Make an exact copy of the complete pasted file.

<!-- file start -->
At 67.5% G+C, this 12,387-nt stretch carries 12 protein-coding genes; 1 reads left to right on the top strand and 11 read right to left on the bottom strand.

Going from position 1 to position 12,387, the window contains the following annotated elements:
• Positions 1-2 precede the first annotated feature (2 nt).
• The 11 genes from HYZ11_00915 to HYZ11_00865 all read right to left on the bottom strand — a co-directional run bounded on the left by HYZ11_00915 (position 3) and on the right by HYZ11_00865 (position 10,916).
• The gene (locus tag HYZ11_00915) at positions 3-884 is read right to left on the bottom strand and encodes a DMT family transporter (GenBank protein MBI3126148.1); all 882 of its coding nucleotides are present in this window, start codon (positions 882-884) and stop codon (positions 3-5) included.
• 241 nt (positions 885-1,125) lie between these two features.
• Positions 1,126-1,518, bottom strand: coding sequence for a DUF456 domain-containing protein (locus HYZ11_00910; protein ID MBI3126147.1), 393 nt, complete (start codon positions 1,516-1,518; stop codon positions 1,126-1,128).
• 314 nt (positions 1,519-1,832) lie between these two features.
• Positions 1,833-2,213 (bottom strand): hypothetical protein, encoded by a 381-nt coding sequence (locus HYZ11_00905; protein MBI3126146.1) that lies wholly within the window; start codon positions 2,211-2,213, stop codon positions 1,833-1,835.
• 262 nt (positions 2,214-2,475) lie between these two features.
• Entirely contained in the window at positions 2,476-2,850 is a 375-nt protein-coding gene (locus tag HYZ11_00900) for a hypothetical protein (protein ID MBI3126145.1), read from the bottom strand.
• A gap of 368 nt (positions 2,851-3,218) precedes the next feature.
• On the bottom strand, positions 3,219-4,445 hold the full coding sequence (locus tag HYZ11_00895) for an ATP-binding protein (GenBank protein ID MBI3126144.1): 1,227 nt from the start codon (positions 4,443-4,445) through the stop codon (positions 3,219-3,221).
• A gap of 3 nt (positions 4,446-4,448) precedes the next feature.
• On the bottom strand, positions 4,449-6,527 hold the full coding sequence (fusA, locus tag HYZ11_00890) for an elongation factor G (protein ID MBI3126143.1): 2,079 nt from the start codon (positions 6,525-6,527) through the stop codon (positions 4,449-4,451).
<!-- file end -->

At 67.5% G+C, this 12,387-nt stretch carries 12 protein-coding genes; 1 reads left to right on the top strand and 11 read right to left on the bottom strand.

Going from position 1 to position 12,387, the window contains the following annotated elements:
• Positions 1-2 precede the first annotated feature (2 nt).
• The 11 genes from HYZ11_00915 to HYZ11_00865 all read right to left on the bottom strand — a co-directional run bounded on the left by HYZ11_00915 (position 3) and on the right by HYZ11_00865 (position 10,916).
• The gene (locus tag HYZ11_00915) at positions 3-884 is read right to left on the bottom strand and encodes a DMT family transporter (GenBank protein MBI3126148.1); all 882 of its coding nucleotides are present in this window, start codon (positions 882-884) and stop codon (positions 3-5) included.
• 241 nt (positions 885-1,125) lie between these two features.
• Positions 1,126-1,518, bottom strand: coding sequence for a DUF456 domain-containing protein (locus HYZ11_00910; protein ID MBI3126147.1), 393 nt, complete (start codon positions 1,516-1,518; stop codon positions 1,126-1,128).
• 314 nt (positions 1,519-1,832) lie between these two features.
• Positions 1,833-2,213 (bottom strand): hypothetical protein, encoded by a 381-nt coding sequence (locus HYZ11_00905; protein MBI3126146.1) that lies wholly within the window; start codon positions 2,211-2,213, stop codon positions 1,833-1,835.
• 262 nt (positions 2,214-2,475) lie between these two features.
• Entirely contained in the window at positions 2,476-2,850 is a 375-nt protein-coding gene (locus tag HYZ11_00900) for a hypothetical protein (protein ID MBI3126145.1), read from the bottom strand.
• A gap of 368 nt (positions 2,851-3,218) precedes the next feature.
• On the bottom strand, positions 3,219-4,445 hold the full coding sequence (locus tag HYZ11_00895) for an ATP-binding protein (GenBank protein ID MBI3126144.1): 1,227 nt from the start codon (positions 4,443-4,445) through the stop codon (positions 3,219-3,221).
• A gap of 3 nt (positions 4,446-4,448) precedes the next feature.
• On the bottom strand, positions 4,449-6,527 hold the full coding sequence (fusA, locus tag HYZ11_00890) for an elongation factor G (protein ID MBI3126143.1): 2,079 nt from the start codon (positions 6,525-6,527) through the stop codon (positions 4,449-4,451).